They are not, Iran does not have any way to change their life at all but the US does and has. The US is the sole superpower and what we do and even how our economy goes affects them all.
We have been throwing our weight around recently with tenuous substantiation (i.e. Iraq misadventure) and the world is legitimately worried about what we do.
You yourself think that Trump will destroy international trade, yet think that the world is silly to be worried about the US. These positions do not reconcile logically.
Pakistan's development of nuclear weapons did not violate the NPT.
Neither would Iran's they would presumably withdraw and face the sanctions. But do note that Pakistan was sanctioned none-the-less. The Clinton Administration sanctioned them and Bush lifted the sanctions in exchange for their cooperation post 9/11 with the campaign in Afghanistan.
North Korea's development of nuclear weapons carried harsh consequences (crushing sanctions). Had North Korea been allowed to develop nukes with no consequences, that too would have been the end of the NPT.
The same would happen with Iran. You really don't seem to understand how the NPT works. The whole thing basically goes like this:
Let's all agree to limit the nuclear club to the extant members and sanction the countries that violate this.
That's pretty much it in a nutshell. Anyone can be sanctioned whether or not they sign it if people decide to sanction them, and the whole point of the NPT is a sanctions club for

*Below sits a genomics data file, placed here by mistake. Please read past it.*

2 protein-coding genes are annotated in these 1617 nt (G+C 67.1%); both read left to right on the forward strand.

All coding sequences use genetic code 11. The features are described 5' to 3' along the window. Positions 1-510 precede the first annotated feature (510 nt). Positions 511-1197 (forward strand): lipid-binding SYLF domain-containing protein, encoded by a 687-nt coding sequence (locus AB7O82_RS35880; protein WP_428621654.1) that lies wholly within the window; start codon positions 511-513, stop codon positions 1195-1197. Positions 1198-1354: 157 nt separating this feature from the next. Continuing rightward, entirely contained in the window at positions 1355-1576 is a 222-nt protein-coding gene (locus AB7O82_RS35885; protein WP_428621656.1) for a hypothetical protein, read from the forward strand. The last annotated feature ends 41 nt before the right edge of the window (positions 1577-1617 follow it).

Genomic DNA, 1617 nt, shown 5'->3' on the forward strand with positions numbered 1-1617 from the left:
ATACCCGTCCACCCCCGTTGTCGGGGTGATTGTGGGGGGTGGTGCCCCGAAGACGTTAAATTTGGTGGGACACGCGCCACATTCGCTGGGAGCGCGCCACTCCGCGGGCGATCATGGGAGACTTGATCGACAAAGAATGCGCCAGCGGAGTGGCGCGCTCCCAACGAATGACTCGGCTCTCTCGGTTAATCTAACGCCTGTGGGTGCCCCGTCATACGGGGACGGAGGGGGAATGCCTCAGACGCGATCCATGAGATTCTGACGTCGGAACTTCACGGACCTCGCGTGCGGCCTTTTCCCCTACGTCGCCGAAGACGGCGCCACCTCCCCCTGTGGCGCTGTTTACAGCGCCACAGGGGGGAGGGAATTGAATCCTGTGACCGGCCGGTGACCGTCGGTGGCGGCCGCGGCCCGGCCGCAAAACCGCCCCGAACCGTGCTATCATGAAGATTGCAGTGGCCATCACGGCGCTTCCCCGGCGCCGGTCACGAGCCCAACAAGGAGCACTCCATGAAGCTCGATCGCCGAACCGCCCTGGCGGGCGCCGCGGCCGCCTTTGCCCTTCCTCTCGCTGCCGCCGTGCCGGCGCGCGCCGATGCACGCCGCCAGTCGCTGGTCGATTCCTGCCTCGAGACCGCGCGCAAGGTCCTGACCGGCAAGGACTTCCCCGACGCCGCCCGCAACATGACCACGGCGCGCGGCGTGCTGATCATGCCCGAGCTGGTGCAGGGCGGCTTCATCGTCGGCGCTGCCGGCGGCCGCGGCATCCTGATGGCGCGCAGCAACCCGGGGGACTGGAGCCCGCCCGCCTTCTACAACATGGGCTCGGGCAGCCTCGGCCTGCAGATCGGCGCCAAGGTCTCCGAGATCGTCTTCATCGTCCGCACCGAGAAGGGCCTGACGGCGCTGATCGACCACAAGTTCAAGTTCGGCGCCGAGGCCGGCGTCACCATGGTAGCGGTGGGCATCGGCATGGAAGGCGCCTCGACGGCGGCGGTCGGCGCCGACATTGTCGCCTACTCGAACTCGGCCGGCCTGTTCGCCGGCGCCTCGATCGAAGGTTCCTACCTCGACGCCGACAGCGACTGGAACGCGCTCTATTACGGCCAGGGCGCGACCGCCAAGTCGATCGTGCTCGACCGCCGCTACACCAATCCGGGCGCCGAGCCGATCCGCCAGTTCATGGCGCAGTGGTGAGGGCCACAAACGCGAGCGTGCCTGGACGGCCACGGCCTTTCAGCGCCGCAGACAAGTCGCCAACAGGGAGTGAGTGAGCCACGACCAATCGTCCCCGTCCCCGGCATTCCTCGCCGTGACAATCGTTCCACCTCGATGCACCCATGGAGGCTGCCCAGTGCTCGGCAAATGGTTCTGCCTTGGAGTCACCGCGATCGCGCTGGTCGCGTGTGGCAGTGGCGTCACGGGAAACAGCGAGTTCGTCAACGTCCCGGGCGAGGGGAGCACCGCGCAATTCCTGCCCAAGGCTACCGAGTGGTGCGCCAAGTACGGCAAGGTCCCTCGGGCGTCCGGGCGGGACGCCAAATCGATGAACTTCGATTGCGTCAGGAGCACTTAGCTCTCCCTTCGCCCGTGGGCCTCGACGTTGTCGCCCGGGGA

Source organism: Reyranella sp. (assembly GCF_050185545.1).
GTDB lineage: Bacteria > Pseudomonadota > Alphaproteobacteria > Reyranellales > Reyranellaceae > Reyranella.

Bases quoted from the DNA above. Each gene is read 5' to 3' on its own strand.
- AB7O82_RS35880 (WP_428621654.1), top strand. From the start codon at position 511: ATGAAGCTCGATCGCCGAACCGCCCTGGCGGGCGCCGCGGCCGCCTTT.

If Iran developed nuclear weapons and then faced harsh crushing sanctions like North Korea, the NPT would survive.
You aren't paying attention, Iran faced harsh crushing sanctions even while compliant with the NPT. They are at the table now because this has debilitated their economy.
So if they withdrew, or violated it, of course there would be harsh sanctions. They would be completely destroyed economically and this is the only thing that keeps them from joining the nuclear club.
If they are willing to endure those sanctions then there's nothing that will stop them short of an illegal invasion and occupation of their territory.
If any member of the NPT (including Iran and North Korea) were ever allowed to develop nuclear weapons with no consequences, that would be the end of the NPT. Once one country is allowed to get away with it, every other country who wants nukes will simply follow in their footsteps.